Thalidomide is supposed to be a drug which causes deformity in children.in utero and serreral ihild.en were bom with gross deformities as a result of the use of this drug. Actions were initiated against the comPany who were the manufacturers Jf thit dt.tg and the matter was settled by payment of-a huge in compensation. ln some cases writs were issued after leave was obtained and were negotiations between otheis no writs were issued at all. Subsequently there the company and those affected and it was mooted to set up a charitable trust fund foi the benefit of those who were afflicted by the drug. During the pendency of the negotiations, sunday Times published an article under the thaiidomide Children". . 'A cause for National Shame"' Drawing i,eading ''Our the attlntion of the plight of the children who have been afflicted by the Thalidomide drugs, i complaint was lodged by the company t9 tne eJt9t1e1 General stating tfJat the artiile was in cont'empt of court and has been published during t1e peridency of the case in the court. The editor of the paper justified the article*and'sent it to the Attomey-General claiming that what has been stated there is factually correct. Nevertheless an injunction was granted by the Division Court of the Queens Bench Division restraining publication on the sround that it constituted contempt of court. Following the debate in Parliament in England a national campaign was lodged in the press bringing Pressure on the co;pany to make a better offer for the children and their parents. The matter was takin io the Court of Appeal and Lord Deruring, who delivered _the is that when litigation is pending ludgment, observed that the porltior, in law ard"happens to be actively iniuit before the court no one shall comment on it in such a way that there may be a real and substantial danger or prejudice to the trial of the"actiory by influencing the Judge, the jurors or the witnesses or even by prejudicing mankind in general against a party to the causes' Then he went on ,,We must not allow 'trial by newspapet' or trial by television or trial io observe, bv anv medium other than the courts of law". The court of appeal further held that in the instant case before them the matter has been pending for L2 long years and no settlement was reached and in such a case the law does authorise ih" .ru-, papers to make their comments so long as their facts are correct and their exprlssion is fair. It further observed that it is only active litigation which is protected by the law of contempt, not the absence of it. The court of appeal thirs discharged the injunction granted by the Divisional Court on the ground that the artic-ie contained comments which the authors honestly believed to be true on matters of outstanding public interest and did not prejudice pending litigation since the litigation had been dormant for several years and no active steis had been taken to settle the matter. On an appeal by the Attomey-General, ho-errer, the House of Lords reversed the judgment of the Court of Appeal and directed the Divisional Court to glant an injunction lestraining Sunday Times from publishing any matter prejudicing the issues in action pending before the courti. It *u, li"ld Ly House of Lords "It was contempt of court to publish an article expressing an opinion on the merits of a specific issue which was subjudice beiore a court". It was also held that the issue before the court was not iormant since active negotiations for a settlement had been going on all the time. Lord Diplock in his opinion in the House of Lords held that once the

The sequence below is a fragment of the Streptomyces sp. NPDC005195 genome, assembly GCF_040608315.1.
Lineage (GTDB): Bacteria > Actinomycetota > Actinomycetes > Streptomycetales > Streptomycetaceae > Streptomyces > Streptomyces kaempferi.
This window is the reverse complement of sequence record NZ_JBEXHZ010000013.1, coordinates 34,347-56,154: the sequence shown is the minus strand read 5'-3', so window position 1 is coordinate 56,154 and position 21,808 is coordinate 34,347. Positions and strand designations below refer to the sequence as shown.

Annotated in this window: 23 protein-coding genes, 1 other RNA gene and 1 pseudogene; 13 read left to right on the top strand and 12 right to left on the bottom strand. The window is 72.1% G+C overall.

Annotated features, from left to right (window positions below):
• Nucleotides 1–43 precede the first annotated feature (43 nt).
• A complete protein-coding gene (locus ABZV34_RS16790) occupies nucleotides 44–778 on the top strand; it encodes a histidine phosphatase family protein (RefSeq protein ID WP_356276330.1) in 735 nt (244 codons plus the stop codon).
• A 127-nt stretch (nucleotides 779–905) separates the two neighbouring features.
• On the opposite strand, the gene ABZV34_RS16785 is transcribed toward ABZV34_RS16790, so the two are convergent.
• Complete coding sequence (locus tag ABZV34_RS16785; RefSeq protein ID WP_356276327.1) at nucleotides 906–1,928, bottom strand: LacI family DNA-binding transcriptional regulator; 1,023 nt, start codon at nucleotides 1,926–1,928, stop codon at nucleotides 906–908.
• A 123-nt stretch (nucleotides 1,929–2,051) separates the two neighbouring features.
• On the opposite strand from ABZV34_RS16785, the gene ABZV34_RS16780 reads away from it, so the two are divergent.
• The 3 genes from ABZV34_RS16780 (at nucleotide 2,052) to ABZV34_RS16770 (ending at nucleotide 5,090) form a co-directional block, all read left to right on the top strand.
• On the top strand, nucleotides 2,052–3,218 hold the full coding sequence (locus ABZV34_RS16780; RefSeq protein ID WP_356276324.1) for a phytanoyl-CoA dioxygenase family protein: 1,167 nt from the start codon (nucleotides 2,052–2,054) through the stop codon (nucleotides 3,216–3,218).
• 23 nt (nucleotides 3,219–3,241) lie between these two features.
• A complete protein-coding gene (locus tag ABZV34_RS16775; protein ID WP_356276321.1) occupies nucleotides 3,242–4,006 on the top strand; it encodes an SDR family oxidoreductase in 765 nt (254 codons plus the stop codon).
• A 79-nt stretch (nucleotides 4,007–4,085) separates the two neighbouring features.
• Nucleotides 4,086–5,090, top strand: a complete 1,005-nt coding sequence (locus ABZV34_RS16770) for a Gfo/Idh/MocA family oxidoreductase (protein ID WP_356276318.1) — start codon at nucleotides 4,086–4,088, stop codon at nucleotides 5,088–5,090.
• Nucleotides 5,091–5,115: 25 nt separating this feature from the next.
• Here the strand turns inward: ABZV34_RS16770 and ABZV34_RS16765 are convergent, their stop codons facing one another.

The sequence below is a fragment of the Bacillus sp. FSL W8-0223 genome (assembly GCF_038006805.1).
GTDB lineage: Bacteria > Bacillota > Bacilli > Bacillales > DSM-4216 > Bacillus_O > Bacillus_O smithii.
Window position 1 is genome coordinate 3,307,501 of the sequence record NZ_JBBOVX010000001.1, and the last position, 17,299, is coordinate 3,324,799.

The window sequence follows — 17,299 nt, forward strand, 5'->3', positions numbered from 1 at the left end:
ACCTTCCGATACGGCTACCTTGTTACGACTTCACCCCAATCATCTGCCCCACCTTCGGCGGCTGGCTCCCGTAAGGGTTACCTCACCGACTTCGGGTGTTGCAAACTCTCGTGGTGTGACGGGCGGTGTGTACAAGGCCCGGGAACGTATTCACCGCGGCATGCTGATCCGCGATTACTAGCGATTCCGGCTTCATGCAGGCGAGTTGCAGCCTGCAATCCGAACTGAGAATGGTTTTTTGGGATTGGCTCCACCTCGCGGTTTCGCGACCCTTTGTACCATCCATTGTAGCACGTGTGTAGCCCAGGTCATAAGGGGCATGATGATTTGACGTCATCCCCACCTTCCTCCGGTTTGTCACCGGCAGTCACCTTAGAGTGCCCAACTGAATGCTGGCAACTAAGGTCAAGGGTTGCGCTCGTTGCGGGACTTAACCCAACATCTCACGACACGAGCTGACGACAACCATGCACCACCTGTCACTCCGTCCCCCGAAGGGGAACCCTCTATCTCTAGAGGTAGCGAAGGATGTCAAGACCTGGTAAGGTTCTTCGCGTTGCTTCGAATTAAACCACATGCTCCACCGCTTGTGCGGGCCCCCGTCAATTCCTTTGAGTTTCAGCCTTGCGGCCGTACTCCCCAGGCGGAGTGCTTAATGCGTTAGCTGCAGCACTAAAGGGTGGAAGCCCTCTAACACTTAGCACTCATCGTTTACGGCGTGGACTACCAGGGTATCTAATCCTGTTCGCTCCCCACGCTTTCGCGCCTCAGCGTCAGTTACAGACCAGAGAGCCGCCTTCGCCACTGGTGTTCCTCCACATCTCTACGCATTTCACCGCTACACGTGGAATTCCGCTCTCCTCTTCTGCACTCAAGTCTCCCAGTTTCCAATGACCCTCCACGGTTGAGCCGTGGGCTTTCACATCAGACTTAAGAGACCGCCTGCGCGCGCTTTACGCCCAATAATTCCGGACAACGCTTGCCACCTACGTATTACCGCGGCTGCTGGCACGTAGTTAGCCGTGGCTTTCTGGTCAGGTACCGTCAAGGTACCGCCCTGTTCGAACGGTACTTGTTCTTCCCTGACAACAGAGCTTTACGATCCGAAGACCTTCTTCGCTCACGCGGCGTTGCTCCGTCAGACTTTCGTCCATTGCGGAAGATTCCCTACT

The Citizen and